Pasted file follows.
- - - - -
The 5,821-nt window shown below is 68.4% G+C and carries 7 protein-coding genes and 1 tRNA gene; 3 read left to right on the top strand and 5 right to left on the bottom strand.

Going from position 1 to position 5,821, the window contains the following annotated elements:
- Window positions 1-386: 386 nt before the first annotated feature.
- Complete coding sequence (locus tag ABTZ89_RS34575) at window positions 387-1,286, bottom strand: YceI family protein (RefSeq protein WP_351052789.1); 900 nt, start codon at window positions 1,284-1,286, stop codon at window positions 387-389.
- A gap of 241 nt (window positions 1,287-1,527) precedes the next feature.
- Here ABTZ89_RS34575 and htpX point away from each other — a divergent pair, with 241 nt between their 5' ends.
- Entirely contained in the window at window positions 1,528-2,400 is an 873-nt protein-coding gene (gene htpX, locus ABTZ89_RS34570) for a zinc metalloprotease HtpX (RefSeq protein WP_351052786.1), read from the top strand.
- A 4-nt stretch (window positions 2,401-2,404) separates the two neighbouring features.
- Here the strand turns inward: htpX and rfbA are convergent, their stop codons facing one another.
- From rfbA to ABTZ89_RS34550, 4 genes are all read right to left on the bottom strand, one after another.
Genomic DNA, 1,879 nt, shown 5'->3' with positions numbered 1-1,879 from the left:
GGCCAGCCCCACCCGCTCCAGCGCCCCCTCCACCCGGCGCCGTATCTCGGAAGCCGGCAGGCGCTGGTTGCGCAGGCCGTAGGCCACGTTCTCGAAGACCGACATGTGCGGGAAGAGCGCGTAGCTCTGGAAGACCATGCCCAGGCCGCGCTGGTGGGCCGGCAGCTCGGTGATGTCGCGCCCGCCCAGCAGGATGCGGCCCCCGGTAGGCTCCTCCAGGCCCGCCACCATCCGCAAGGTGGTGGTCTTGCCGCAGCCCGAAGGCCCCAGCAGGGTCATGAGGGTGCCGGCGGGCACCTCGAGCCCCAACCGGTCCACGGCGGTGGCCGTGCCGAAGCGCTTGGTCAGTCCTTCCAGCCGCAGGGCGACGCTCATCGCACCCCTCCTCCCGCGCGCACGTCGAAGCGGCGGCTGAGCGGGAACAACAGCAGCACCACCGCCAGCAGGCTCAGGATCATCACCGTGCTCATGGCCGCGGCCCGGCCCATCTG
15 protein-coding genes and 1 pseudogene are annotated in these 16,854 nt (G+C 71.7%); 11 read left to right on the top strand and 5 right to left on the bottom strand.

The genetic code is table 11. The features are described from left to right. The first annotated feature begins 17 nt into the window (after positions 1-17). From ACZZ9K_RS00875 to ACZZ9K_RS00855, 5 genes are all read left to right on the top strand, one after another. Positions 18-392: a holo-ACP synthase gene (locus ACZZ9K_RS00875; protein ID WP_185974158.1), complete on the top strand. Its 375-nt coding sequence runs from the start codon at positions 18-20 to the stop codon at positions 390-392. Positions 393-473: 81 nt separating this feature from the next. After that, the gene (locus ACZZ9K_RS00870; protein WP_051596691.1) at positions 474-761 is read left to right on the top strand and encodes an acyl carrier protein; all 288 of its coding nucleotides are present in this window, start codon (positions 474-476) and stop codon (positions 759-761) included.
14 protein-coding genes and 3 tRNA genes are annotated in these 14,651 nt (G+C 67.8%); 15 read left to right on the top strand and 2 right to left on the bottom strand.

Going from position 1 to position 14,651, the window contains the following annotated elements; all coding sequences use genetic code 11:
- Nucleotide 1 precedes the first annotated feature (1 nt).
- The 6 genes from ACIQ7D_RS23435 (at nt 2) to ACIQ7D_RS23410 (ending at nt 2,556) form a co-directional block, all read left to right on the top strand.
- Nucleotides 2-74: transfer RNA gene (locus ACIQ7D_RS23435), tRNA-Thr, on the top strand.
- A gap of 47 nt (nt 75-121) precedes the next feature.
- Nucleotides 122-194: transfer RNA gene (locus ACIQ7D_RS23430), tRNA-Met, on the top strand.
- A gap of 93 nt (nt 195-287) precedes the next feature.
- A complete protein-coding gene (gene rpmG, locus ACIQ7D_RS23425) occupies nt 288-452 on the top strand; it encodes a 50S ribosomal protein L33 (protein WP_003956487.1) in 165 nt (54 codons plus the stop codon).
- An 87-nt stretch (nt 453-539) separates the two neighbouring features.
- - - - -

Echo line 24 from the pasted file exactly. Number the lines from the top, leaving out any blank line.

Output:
- An 87-nt stretch (nt 453-539) separates the two neighbouring features.